Louisville hospitality industry works to stay afloat during pandemic

Louisville hospitality industry works to stay afloat during pandemic
Kentucky International Convention Center reopened in August 2019 following a $200+ million renovation project.
Kentucky International Convention Center reopened in August 2019 following a $200+ million renovation project.

LOUISVILLE, KY. (WAVE) – The Kentucky Exposition Center reports only a slight thaw in the ongoing convention travel freeze brought on by COVID-19.

In October, five events at the state fairgrounds are expected to draw 29,000 people. Another 1,000 are expected to attend two events scheduled downtown at Kentucky International Convention Center, according to Kentucky Venues. But that 30,000 also includes Jefferson County residents who will be coming in for early voting. When compared to last year, 30,000 is just keeping Louisville convention business on life support.

“It’s significantly down from the number they may have booked last year or years before when they actually booked it,” said Karen Williams, president of Louisville Tourism. “And in some cases, it could be anywhere from 60 to 80 percent down from their original numbers.”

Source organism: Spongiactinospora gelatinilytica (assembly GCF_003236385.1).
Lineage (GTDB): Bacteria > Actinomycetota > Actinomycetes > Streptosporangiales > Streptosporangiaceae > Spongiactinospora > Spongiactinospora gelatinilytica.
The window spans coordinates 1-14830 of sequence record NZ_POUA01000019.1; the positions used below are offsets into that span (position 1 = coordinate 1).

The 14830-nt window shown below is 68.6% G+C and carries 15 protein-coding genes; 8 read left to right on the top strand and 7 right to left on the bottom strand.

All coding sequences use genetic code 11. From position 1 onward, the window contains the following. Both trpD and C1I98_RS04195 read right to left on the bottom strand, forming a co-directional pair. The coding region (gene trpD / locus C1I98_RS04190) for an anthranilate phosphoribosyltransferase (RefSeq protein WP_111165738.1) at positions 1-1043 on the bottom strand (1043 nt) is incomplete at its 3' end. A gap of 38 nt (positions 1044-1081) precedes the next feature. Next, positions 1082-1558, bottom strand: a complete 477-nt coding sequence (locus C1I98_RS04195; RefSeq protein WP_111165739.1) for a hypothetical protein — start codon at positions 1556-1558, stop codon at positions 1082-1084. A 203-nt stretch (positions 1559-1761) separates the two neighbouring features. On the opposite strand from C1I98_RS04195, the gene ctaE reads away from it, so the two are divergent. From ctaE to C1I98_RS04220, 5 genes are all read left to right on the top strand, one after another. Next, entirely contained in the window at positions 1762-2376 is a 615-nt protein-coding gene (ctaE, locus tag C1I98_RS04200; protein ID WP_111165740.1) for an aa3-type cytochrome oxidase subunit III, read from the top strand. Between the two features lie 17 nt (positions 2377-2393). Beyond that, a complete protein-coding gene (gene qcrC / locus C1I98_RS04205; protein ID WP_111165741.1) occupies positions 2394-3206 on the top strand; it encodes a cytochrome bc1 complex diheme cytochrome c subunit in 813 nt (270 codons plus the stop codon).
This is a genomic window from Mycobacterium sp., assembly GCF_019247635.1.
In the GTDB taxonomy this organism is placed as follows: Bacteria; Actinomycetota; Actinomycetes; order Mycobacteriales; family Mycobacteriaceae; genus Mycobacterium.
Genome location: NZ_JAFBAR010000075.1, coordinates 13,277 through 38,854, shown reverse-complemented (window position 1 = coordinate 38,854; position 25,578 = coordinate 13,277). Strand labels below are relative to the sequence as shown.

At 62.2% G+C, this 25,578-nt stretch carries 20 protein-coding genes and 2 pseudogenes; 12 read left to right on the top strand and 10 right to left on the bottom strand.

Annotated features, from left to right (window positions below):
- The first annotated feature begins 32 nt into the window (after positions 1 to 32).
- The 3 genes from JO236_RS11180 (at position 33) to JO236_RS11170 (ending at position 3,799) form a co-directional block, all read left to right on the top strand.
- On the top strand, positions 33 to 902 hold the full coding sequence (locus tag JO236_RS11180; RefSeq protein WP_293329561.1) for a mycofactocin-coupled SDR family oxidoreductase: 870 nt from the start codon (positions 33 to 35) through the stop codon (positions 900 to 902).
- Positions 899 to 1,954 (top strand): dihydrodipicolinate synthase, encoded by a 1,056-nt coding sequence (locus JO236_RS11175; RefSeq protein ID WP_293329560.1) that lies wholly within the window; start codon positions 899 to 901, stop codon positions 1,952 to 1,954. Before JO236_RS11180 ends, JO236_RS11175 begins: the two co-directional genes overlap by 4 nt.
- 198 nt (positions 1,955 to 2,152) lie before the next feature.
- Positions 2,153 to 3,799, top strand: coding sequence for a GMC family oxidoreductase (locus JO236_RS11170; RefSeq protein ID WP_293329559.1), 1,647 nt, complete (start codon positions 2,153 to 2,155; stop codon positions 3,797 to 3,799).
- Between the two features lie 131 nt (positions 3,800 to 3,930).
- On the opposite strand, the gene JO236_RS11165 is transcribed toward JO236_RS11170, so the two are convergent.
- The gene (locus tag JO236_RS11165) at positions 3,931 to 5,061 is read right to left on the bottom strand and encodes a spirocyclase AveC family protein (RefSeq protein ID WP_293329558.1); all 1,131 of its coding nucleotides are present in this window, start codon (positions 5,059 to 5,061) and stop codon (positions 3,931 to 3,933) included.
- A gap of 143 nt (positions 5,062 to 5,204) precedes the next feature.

One event at the Kentucky Exposition Center found a creative way to work around the restrictions of COVID-19. On October 17, the Christian pop band For King & Country will perform a live drive-in concert.

“Not only are we going to park your car right where the experience is going to happen so you can go in and out of your vehicle,” said Ian Cox, a Kentucky Venues spokesman, “but you will have a designated spot right next to your vehicle that you’ll be able to put lawn chairs in.”

In the meantime, hotels are looking for ways to reach new customers. Occupancy rates at downtown hotels hover between just 9 and 12 percent.

Copyright 2020 WAVE 3 News. All rights reserved.


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